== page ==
Colin Farrell stars as a dairy farmer in anguish when his lifelong drinking buddy, played by Brendan Gleeson, suddenly decides he no longer wants to be friends and cuts off all contact. “I just don’t like you no more,” the man says when pressed for a reason, explaining that he finds him “dull.”
In real life, it’s common for adult friendships to end, though not in such an abrupt fashion, psychologists say. The parting of ways could be as painful as a romantic break-up, they add.
“I think there is a particular shame that comes with a friend dumping you,” Marisa Franco, who has a doctorate in psychology and is the author of “Platonic: How the Science of Attachment Can Help You Make — and Keep — Friends,” tells TODAY.com.
People are usually expected to have only one romantic partner, but can have lots of friends, so it can feel more personal to be excluded from that large group — “this feels like you really don’t like me,” she notes.
Friendships that have more history are the most painful when they end, says Nicole Sbordone, a therapist in Scottsdale, Arizona, and author of “Surviving Female Friendships: The Good, The Bad, and The Ugly.”
Since there are so many shared experiences, it truly feels like a loss when that person isn’t in our life anymore, she notes.
“Especially if there’s no reason given, that’s even sometimes worse, because then you’re like, ‘What did I do?’ and you go in your head and you think about all the scenarios,” Sbordone tells TODAY.com.
“It’s really hard and you have to grieve.”
The importance of friendships
Connectedness with other people is the only factor that consistently predicts our happiness, says Franco, who teaches a class on loneliness at the University of Maryland.
When we’re connected, we release oxytocin, a hormone that’s considered the fountain of youth, which is why connection makes us feel better, regulates our emotions, decreases our stress and makes us feel more capable of challenges, she notes.
“It’s one of the most important things that we can do to live a long life,” Franco says.
In general, both experts described female friendships as more emotion driven, while male friendships as more activity driven.
So men may do something together sitting side by side and focusing on a third object, like watching a football game on the TV, while women will focus on each other and display more vulnerability and affection.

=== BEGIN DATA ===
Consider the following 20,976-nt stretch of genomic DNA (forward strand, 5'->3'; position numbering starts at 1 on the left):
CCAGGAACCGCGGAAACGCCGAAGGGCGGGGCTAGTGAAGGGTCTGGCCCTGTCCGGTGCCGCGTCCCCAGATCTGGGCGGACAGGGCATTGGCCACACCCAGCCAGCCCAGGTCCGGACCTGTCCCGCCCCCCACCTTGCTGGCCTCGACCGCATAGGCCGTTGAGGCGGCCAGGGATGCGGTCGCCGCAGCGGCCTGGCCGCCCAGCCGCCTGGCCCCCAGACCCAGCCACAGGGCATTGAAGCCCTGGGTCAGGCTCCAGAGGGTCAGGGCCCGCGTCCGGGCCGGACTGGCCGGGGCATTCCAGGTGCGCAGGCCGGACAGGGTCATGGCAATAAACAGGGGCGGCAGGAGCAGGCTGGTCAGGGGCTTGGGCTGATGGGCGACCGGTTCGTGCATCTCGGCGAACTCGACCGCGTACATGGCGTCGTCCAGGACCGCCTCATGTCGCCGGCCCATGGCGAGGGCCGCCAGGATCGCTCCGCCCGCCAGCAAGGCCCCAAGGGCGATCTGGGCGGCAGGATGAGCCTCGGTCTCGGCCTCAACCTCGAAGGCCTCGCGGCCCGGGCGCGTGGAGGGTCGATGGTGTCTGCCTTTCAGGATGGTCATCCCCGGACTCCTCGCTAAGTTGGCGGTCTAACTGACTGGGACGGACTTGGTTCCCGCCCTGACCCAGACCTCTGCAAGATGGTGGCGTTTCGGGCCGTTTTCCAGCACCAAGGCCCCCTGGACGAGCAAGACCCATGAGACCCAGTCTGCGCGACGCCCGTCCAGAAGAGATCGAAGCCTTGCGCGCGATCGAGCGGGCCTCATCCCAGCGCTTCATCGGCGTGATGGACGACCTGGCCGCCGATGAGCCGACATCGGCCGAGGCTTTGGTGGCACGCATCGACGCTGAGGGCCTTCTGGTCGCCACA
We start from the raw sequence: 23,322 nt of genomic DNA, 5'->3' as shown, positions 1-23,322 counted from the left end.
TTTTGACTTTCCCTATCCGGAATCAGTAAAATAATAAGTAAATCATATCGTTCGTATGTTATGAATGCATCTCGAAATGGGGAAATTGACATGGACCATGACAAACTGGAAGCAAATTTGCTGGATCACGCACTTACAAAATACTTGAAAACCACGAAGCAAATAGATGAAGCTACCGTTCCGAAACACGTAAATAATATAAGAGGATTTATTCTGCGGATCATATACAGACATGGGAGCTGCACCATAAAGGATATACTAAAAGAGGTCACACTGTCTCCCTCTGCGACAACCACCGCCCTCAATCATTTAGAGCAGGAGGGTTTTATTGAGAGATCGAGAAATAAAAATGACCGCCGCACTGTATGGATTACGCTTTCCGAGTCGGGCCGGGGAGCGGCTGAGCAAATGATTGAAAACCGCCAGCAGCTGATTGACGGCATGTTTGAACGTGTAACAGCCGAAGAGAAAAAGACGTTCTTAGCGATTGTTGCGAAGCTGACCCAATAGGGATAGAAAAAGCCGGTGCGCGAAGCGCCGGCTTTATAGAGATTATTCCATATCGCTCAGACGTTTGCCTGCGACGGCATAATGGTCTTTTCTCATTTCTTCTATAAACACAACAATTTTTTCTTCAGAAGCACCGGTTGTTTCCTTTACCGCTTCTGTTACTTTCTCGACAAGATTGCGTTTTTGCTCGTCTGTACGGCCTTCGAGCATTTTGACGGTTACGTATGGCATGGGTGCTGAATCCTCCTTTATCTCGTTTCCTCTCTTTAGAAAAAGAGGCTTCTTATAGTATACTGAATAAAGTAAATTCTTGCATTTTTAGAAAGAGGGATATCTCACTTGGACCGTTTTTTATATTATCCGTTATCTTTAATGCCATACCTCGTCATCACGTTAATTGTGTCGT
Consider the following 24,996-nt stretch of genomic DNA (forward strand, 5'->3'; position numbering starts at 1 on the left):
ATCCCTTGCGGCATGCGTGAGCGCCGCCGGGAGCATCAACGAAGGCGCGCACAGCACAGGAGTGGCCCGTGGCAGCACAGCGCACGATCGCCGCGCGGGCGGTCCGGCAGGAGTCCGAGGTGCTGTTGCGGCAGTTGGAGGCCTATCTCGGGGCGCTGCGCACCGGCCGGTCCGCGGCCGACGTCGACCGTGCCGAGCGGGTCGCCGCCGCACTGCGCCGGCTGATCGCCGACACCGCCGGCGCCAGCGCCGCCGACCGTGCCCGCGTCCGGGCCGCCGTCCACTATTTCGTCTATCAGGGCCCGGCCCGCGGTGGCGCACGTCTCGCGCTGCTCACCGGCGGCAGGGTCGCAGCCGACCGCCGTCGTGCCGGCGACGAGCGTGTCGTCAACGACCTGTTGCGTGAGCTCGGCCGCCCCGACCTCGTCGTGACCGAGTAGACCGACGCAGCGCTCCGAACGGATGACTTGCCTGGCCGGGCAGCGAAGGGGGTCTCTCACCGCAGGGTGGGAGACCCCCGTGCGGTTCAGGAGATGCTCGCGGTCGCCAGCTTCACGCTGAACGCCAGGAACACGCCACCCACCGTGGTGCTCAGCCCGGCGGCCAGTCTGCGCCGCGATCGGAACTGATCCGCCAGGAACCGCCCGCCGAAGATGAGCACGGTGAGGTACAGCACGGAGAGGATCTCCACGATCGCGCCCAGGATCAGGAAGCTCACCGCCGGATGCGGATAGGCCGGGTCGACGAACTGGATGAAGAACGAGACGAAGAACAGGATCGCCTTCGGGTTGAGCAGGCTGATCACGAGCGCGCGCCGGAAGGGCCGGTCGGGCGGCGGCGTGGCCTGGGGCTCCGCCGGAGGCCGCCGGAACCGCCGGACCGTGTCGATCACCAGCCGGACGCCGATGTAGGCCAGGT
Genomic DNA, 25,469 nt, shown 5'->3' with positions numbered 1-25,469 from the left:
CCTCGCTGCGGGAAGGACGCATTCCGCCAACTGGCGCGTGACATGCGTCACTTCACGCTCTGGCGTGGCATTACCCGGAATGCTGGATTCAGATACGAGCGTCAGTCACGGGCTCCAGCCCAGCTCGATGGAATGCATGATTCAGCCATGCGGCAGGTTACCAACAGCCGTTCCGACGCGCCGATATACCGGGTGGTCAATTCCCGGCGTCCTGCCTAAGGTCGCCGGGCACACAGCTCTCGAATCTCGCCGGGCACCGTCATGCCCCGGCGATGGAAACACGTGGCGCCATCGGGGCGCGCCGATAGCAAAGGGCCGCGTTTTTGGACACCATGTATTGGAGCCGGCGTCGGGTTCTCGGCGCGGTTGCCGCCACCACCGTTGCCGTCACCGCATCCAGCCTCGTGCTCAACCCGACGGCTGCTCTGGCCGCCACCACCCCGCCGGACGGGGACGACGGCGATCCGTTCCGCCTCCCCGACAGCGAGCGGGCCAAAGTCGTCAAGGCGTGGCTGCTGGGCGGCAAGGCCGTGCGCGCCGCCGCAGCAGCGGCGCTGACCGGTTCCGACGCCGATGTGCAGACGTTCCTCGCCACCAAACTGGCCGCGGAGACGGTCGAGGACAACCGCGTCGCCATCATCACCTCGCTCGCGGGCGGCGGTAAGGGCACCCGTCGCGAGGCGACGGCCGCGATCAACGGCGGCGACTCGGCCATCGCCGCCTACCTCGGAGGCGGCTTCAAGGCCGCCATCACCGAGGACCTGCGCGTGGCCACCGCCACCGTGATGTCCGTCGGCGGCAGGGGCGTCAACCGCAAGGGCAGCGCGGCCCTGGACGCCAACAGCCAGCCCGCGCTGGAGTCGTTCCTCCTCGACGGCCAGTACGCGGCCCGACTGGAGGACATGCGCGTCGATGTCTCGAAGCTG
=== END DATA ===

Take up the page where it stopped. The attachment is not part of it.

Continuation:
Why friendships end
The most common reason isn’t tension; it’s just that friendships fizzle out, both experts say.
Friends move, get a new job, start a family and may just gradually stop talking to each other. One study found we lose about half our friends every seven years, Franco says.
People are allowed to change, grow and want different things — some friends may welcome the change; others may not, and that’s OK, Sbordone adds. She believes people come in and out of our lives for various reasons.
“Friendships reach the end of their time, if you will,” she says.
“Sometimes people feel they outgrow their friends. Sometimes we can feel like, ‘I’m not sure I want this person in my life anymore. I’m not sure I want to spend time with them. I’m not sure this is really benefiting me.’”
When there is an abrupt end, like in “The Banshees Of Inisherin,” one party clearly feels it’s not worth it to continue, perhaps because the friendship is toxic or unbalanced, Sbordone notes.
But most of the time, it’s a more gradual process.
“When it comes to ending friendships, people don’t have a script like they do with romantic relationships, so it’s often not clear, it’s just sort of backing away slowly,” Franco notes.
“That can trigger ambiguous loss, which means we struggle to process the end of the friendship because we don’t have closure, we don’t have a reason why it ended.”
What are the signs of a friendship ending?
Think about what’s standard for your friendship and notice whether a friend is suddenly deviating from that, Franco says. Look for a desire to withdraw or avoid — maybe you stop talking as much, you’re not trying to set up plans and there are fewer texts or calls.
You could save the friendship by saying, “Hey, I noticed we’ve been in contact less. I’m not sure if you’re just busy or if anything’s been on your mind. But if so, I’m totally open to hearing about it because I really value our relationship,” Franco advises.
“Friendships heal by making the unsaid said, and they die from the unsaid never being said,” she adds.
“Have those conversations instead of just quietly sulking because that’s slow poison for a friendship.”
Sbordone offers friendship therapy where she helps friends work through conflicts.
How to cope when a friendship ends
It’s natural for friendships to end, a fact that needs to be normalized because otherwise people feel shame about it, Franco says.
If a friend breaks up with you, respect that decision and accept the boundary, both experts advise. Don’t be like Farrell’s character in “The Banshees Of Inisherin” and keep looking for clearly unwanted contact.
Allow yourself to move through emotions such as anger, confusion, frustration and sadness, Sbordone says. It’s OK to have a grief reaction to the loss of a friend — talk about it with your other friends, write about it in journal or listen to music that helps you express your feelings, Franco adds.
“It doesn’t mean that my other friends don’t love me, that there’s something fundamentally wrong with me and that this is going to continue to come up for the rest of my life,” she says.
“Having that sense of hope around it rather than internalizing it and turning it into cynicism is really important.”